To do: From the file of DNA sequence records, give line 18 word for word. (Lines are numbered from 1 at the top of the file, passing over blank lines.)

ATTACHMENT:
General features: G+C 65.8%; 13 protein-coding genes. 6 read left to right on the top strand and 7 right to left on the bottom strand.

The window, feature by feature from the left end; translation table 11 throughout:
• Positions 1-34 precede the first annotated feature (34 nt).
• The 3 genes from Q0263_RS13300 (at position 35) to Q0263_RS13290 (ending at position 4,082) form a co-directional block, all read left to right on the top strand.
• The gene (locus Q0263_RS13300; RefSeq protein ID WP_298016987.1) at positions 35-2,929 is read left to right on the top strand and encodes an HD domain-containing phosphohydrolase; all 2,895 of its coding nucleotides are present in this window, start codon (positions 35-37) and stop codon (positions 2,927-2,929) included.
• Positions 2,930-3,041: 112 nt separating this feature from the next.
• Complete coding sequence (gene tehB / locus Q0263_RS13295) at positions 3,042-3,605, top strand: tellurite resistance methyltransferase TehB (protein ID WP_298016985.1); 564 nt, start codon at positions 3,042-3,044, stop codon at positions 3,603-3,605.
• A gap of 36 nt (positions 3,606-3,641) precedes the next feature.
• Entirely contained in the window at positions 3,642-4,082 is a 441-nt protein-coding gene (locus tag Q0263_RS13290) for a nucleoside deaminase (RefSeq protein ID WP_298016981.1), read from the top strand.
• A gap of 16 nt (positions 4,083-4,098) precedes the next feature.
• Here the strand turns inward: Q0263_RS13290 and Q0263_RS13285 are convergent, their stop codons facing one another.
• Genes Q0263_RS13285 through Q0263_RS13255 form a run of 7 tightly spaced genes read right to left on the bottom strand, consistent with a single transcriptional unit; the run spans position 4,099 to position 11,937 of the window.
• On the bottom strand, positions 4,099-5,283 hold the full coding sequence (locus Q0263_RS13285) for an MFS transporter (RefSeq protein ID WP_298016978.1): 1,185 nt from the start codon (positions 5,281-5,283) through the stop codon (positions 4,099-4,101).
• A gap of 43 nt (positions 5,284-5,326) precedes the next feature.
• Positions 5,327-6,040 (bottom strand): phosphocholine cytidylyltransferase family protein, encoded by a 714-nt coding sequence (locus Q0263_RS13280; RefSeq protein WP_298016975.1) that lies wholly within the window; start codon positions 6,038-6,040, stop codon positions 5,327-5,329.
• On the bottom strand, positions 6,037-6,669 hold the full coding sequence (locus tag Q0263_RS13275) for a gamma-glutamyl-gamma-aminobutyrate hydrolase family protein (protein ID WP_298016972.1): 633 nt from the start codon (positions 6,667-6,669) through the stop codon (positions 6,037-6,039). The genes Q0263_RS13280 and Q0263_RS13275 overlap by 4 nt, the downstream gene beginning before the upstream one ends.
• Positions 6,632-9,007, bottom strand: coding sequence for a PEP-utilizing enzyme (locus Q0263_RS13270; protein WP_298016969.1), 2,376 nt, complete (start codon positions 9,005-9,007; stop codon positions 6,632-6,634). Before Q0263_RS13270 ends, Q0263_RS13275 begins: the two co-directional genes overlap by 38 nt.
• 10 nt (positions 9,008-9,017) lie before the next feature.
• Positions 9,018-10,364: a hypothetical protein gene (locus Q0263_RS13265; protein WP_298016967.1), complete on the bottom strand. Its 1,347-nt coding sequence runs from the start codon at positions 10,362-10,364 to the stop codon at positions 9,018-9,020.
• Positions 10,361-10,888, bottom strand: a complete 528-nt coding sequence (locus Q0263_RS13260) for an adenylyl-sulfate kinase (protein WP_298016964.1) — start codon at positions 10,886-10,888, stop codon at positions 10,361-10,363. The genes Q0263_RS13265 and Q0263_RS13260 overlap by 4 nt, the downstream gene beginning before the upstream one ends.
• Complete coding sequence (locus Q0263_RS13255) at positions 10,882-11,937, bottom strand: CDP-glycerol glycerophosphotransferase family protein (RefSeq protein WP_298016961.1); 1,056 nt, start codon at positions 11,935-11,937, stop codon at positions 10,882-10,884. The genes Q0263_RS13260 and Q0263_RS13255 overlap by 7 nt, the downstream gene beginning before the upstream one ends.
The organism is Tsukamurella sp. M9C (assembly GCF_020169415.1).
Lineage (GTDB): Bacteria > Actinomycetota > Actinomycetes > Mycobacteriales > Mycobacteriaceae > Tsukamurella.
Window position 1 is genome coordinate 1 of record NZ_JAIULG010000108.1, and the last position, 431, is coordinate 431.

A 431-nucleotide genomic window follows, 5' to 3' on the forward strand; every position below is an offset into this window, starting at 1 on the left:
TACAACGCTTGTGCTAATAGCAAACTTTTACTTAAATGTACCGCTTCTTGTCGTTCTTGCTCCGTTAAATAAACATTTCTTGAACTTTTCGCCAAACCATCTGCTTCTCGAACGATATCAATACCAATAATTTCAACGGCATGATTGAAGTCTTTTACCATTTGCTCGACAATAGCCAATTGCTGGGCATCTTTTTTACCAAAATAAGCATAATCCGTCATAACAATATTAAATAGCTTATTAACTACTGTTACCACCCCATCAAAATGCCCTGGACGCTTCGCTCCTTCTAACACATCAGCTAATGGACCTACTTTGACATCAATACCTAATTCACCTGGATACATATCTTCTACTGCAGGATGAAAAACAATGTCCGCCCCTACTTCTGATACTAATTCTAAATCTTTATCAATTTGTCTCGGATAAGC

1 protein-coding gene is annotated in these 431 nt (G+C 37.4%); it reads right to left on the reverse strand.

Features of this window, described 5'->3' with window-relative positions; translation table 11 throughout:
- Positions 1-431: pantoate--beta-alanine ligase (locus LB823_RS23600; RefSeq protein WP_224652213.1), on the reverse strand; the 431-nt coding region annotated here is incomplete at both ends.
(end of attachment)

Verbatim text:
• 10 nt (positions 9,008-9,017) lie before the next feature.